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Judge issues injunction in tax preparer lawsuit
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A tax-season tussle between a Gainesville income tax preparation office and the biggest company in the business prompted a judge to order the local company to keep its hands and pencils off the W2s of H&R Block’s customers.

At the center of the legal dispute between H&R Block and Paramount Tax & Accounting is a list of names more than 100 pages long and a woman who has worked for both companies.

Judge David Burroughs, presiding by special designation in Hall County Superior Court, issued a temporary injunction this month barring Paramount from soliciting or preparing tax documents for any of H&R Block’s Hall County customers in the company’s 2008 client database.

H&R Block filed suit against Paramount in January, alleging that a former employee at one of its Gainesville offices violated a contractual agreement and made off with trade secrets from a customer database when she left the company last year.

Mary Squire, who was hired as a tax preparer for H&R Block in December 2007 and became office manager the following January, left the company in December 2008, saying she was ready to stop working and spend more time with her grandchildren, according to the lawsuit.

Squire then went to work for Paramount, which is owned by a former H&R Block financial advisor and has hired several other former H&R Block staffers, according to the suit.

The big company soon got wind that the smaller company was soliciting its customers using “addresses only known to those with access to H&R Block’s confidential, proprietary and trade secret database,” according to the suit.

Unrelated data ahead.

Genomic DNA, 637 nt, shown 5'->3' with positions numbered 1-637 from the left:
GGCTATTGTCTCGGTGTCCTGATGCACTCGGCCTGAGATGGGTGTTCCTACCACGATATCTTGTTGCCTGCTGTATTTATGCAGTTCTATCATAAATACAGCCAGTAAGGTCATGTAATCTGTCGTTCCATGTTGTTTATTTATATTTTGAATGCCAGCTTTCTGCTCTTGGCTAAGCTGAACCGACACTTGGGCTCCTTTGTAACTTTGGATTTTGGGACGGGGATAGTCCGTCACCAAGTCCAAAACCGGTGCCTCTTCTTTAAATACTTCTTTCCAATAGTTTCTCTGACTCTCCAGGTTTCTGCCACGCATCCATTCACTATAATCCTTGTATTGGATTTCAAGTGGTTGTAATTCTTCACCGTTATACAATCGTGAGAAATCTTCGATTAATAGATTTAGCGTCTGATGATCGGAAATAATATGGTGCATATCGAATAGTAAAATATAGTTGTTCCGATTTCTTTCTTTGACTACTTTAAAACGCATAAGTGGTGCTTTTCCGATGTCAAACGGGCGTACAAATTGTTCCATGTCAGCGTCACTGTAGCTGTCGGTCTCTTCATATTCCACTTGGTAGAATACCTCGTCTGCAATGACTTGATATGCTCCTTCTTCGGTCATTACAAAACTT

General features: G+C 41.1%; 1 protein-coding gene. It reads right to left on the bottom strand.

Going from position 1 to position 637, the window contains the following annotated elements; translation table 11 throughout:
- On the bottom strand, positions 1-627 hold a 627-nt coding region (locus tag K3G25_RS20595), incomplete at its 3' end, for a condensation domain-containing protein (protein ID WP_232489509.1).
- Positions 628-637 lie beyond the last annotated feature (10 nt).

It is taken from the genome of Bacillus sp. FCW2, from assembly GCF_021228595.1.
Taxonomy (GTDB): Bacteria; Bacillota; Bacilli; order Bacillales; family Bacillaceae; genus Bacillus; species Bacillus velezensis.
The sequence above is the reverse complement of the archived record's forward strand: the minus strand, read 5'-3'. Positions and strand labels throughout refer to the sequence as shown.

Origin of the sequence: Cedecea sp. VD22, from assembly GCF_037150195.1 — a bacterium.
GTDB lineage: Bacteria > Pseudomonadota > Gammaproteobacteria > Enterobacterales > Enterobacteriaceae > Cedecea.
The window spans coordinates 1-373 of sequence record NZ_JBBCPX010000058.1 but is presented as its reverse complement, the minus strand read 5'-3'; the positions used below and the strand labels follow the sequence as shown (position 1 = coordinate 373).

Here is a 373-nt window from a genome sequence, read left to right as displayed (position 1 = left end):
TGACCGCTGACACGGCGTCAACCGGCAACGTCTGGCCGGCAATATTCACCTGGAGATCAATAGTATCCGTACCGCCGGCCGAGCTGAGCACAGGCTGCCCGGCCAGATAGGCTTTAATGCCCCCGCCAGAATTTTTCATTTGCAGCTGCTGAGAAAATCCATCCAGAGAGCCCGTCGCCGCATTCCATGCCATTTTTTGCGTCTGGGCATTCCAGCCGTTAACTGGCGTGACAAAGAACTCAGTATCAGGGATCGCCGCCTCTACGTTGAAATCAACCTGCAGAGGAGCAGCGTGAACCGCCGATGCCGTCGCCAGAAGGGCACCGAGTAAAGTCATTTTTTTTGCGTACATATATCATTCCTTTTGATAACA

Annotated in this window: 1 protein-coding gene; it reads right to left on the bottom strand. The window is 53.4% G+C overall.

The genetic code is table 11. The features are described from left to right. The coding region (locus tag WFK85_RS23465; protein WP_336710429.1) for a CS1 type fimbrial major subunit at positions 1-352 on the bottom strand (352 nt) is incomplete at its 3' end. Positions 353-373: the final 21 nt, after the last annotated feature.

One tip-off came when a former H&R Block customer in Kansas received a solicitation mailer from Paramount, according to court records.

In his order granting the injunction, Burroughs sides with H&R Block’s position.

“The court finds sufficient evidence that Squire and Paramount acted in concert to misappropriate H&R Block’s trade secrets which has caused, and will continue to cause, H&R Block irreparable harm in the form of lost revenue and goodwill, especially now that the tax season is under way,” Burroughs wrote.

Burroughs wrote that some H&R Block customers have “already expressed concern to H&R Block about the security of their private information and how that information got into the hands of Squire and Paramount.”

Mark Alexander, a Gainesville attorney representing Squire and Paramount, said that his clients would abide by the judge’s order as long as it is in place, but that they are appealing the ruling to the Georgia Court of Appeals.

Alexander said Paramount’s employees are being restricted from doing their work at the peak of their business.

“The other victims are their customers, many of whom have enjoyed long-time professional and personal relationships with their trusted tax advisers and who are now being denied the right to choose who they want to do their taxes,” Alexander said.

“From day one, Paramount has stood up against a much larger competitor, and Paramount along with Ms. Squire have denied all allegations made by H&R Block in this lawsuit.”

An attorney for Kansas-based H&R Block referred questions to a company spokeswoman late Thursday, who was not immediately available for comment.